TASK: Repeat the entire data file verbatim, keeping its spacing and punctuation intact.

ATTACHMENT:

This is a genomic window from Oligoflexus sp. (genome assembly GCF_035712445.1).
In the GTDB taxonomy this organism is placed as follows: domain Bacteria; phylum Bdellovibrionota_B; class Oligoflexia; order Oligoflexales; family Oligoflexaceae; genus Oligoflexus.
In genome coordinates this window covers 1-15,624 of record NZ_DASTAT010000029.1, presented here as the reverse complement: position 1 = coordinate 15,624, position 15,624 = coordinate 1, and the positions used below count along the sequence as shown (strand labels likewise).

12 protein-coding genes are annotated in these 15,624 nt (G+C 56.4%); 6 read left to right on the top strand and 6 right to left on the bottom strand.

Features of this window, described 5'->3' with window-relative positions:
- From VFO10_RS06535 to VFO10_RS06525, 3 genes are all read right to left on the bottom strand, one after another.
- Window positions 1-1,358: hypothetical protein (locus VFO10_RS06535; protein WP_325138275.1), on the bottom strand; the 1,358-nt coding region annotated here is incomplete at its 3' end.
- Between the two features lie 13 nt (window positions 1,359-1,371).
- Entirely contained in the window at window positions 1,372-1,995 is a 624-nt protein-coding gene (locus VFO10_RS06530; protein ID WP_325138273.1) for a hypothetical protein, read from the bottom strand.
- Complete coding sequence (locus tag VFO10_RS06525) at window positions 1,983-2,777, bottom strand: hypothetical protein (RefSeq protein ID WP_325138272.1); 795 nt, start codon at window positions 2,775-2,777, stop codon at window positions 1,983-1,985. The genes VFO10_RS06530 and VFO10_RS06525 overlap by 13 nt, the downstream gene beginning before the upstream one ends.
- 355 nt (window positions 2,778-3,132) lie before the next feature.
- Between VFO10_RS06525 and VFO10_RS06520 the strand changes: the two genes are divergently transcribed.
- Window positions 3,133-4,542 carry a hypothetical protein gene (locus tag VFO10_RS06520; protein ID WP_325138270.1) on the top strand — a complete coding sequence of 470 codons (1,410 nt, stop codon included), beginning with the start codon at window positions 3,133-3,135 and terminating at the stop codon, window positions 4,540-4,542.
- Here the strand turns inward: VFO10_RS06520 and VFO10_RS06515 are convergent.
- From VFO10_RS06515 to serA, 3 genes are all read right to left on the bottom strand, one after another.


This is a genomic window from Oligoflexus sp. (genome assembly GCF_035712445.1).
In the GTDB taxonomy this organism is placed as follows: domain Bacteria; phylum Bdellovibrionota_B; class Oligoflexia; order Oligoflexales; family Oligoflexaceae; genus Oligoflexus.
In genome coordinates this window covers 1-15,624 of record NZ_DASTAT010000029.1, presented here as the reverse complement: position 1 = coordinate 15,624, position 15,624 = coordinate 1, and the positions used below count along the sequence as shown (strand labels likewise).

12 protein-coding genes are annotated in these 15,624 nt (G+C 56.4%); 6 read left to right on the top strand and 6 right to left on the bottom strand.

Features of this window, described 5'->3' with window-relative positions:
- From VFO10_RS06535 to VFO10_RS06525, 3 genes are all read right to left on the bottom strand, one after another.
- Window positions 1-1,358: hypothetical protein (locus VFO10_RS06535; protein WP_325138275.1), on the bottom strand; the 1,358-nt coding region annotated here is incomplete at its 3' end.
- Between the two features lie 13 nt (window positions 1,359-1,371).
- Entirely contained in the window at window positions 1,372-1,995 is a 624-nt protein-coding gene (locus VFO10_RS06530; protein ID WP_325138273.1) for a hypothetical protein, read from the bottom strand.
- Complete coding sequence (locus tag VFO10_RS06525) at window positions 1,983-2,777, bottom strand: hypothetical protein (RefSeq protein ID WP_325138272.1); 795 nt, start codon at window positions 2,775-2,777, stop codon at window positions 1,983-1,985. The genes VFO10_RS06530 and VFO10_RS06525 overlap by 13 nt, the downstream gene beginning before the upstream one ends.
- 355 nt (window positions 2,778-3,132) lie before the next feature.
- Between VFO10_RS06525 and VFO10_RS06520 the strand changes: the two genes are divergently transcribed.
- Window positions 3,133-4,542 carry a hypothetical protein gene (locus tag VFO10_RS06520; protein ID WP_325138270.1) on the top strand — a complete coding sequence of 470 codons (1,410 nt, stop codon included), beginning with the start codon at window positions 3,133-3,135 and terminating at the stop codon, window positions 4,540-4,542.
- Here the strand turns inward: VFO10_RS06520 and VFO10_RS06515 are convergent.
- From VFO10_RS06515 to serA, 3 genes are all read right to left on the bottom strand, one after another.